About 1,000 chinook died during recent Cowichan River drought crisis
About 1,000 chinook salmon died needlessly during this year's drought, a member of the river conservation group One Cowichan says.
Parker Jefferson said that kill could have been prevented had Victoria acted on Cowichan requests in May to allow water storage in Cowichan Lake, then slake the spawning river during fall low-flows.
"We'll ensure this doesn't happen again," he vowed.
Preventing a repeat of this year's chinook carnage is the topic of Thursday's big, public-stakeholder huddle at Duncan's Quw'ut'sun Cultural Centre.
"We lost about 1,000 chinook because of how many we've tallied up," he said, noting a three-day lake-pulse release, and stewards' trap-and-truck action, saved some chinook.
That blitz happened before recent storms dropped tons of water — too late to help this year's run.
"Last year, we counted about 3,700 total. This year it was 4,000 but it could have been 5,000," Jefferson said.
"If they'd held that water back, they could have had seven cubic metres per second all summer and fall. That would be adequate to get the chinook upstream."
Despite local fish-rescue efforts, a dry river stopped chinook from swimming upstream to spawn.
Those fish likely got too ripe waiting to spawn at October's end.
"Many probably spawned in the lower part of the river, but they'll be over-spawned by the chum, estimated at about 160,000," he explained.
"In Cowichan Bay, seals also got (chinook) in a pre-season mortality, which isn't good — they died before they got a chance to spawn."
As an official salmon-indicator river, the Cowichan's fish figures are recorded regularly.
An Oct. 9 to 12 pulse-release at the lake's weir pumped levels to about 15 cm/sec but they were at five cm/sec for the latter part of the summer.
"From Oct. 18 to today, it's crept to 20 cm/sec. We're getting pretty close to where it should be; there's plenty of water."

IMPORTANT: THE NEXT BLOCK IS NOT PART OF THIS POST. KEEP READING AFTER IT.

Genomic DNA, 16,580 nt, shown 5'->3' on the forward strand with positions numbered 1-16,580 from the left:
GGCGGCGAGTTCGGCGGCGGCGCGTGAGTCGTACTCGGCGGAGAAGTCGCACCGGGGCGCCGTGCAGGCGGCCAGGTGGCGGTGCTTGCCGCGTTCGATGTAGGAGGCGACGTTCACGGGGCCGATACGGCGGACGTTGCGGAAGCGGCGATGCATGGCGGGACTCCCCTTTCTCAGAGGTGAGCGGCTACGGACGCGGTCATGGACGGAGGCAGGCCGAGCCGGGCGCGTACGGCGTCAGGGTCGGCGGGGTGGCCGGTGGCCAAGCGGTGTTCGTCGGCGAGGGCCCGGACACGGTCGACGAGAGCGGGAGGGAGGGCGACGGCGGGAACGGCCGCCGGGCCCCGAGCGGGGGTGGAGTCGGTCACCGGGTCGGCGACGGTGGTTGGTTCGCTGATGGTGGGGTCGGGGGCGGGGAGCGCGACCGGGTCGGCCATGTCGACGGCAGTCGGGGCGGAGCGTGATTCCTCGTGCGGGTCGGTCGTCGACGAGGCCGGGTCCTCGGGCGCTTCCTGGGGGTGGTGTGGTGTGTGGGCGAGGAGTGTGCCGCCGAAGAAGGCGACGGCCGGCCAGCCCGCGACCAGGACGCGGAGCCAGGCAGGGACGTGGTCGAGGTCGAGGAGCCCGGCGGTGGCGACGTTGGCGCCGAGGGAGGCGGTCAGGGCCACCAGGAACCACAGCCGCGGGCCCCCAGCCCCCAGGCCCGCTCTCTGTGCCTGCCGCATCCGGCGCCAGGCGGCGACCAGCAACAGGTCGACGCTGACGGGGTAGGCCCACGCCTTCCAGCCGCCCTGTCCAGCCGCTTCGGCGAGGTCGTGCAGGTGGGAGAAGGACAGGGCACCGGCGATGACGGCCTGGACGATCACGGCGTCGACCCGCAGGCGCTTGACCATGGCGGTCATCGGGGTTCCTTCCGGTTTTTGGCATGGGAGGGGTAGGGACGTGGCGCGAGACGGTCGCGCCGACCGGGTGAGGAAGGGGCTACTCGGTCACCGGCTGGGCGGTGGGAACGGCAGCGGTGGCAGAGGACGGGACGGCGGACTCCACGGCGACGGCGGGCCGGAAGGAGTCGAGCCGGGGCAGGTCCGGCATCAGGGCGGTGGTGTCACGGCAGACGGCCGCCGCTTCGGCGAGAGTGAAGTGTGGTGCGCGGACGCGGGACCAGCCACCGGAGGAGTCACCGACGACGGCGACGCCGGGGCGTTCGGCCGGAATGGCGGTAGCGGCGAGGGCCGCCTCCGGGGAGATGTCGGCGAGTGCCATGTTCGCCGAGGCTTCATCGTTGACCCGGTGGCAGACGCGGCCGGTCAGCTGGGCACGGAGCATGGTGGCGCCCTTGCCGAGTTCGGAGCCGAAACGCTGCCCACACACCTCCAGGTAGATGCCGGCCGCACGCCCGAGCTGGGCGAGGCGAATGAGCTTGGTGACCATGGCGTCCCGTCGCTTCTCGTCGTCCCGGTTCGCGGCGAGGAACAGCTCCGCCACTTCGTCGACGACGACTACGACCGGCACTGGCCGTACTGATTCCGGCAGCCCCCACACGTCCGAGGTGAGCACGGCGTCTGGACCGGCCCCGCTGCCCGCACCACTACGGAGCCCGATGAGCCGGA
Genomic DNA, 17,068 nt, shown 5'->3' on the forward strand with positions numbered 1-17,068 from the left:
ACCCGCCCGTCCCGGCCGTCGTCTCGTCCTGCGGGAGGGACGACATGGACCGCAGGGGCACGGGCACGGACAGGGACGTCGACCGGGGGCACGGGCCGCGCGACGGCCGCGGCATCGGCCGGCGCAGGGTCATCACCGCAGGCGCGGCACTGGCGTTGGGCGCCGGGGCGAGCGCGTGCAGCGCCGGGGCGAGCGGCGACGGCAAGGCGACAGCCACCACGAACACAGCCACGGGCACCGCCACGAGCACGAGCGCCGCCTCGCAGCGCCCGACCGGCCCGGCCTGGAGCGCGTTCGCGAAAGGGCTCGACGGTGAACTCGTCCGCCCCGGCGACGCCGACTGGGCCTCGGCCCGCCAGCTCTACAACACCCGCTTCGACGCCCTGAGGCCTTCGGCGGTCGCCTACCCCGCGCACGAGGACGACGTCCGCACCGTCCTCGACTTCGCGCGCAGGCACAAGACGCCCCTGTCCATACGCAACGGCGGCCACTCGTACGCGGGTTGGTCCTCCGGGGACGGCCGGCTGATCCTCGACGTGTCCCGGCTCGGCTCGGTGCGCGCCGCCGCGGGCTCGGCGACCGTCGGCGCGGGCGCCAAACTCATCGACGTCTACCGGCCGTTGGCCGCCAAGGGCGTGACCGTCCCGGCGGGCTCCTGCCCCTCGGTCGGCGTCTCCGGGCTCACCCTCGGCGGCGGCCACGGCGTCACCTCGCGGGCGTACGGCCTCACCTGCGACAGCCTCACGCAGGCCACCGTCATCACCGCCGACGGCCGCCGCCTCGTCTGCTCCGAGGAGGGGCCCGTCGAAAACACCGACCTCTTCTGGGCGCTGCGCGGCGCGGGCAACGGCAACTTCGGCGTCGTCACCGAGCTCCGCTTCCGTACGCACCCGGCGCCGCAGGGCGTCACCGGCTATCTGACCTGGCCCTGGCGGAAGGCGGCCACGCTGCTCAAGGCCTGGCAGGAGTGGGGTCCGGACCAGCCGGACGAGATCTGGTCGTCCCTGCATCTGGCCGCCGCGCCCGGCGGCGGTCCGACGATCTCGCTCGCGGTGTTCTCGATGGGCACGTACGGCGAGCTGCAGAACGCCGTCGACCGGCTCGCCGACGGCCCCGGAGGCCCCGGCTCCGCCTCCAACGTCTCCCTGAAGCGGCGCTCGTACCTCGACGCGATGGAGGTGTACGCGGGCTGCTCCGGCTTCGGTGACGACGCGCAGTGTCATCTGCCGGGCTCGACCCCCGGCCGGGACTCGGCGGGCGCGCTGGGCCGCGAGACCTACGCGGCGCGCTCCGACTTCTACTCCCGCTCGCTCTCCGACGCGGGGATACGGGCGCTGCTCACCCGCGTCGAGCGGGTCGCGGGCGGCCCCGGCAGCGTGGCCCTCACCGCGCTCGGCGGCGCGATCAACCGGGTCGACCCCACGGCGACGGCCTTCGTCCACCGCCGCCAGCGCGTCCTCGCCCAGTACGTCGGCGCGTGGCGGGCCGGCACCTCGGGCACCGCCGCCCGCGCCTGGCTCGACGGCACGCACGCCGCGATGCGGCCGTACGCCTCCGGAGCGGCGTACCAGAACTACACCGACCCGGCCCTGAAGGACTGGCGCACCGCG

Locals aim to head-off yo-yo flows next year by talking with the province now.
"That's unanimous by all groups, including Cowichan Tribes, (B.C. river-flow licence holder) Catalyst, and the CVRD.
"How we achieve that objective will be determined over the winter."
One Cowichan hopes to convince forests-and-lands minister Steven Thomson "the province has the authority, resources and financial means to manage our water resources."
"They've suggested the Cowichan Valley Regional District should take out a water licence — we view this as a bureaucratic-delay tactic.
"The CVRD's considering this, but there's no funding to manage the licence," he explained.
"We're telling the province it should take out the licence, not the CVRD."
That conservation-water licence dictates managing the heritage river's water levels for salmon migration.
"Ideally, locals should manage (flows and lake storage) but as pragmatic people we realize that would be precedence-setting and could take a long time to accomplish.
"We're moving toward that objective, but for next year we need something to happen."
Enter Tribes' Chief Harvey Alphonse, former federal environment minister David Anderson, CVRD chairman Rob Hutchins, Catalyst's Rob Belanger — plus federal Fisheries and provincial forests-and-lands folks — all expected at tomorrow's 7 p.m. gathering.
"May or June is when you have to start thinking about how much water to hold back," Jefferson said.
"You start controls in June when there's more water available. We hope they do something by spring.
"We're not taking about raising the weir, just storing more water over the summer."
Idea is to store spring run-off longer in the lake, not to raise lake levels and flood lakefront properties.
"We hope (lake) property owners show up so they can start to understand we don't want to flood them out," said Jefferson.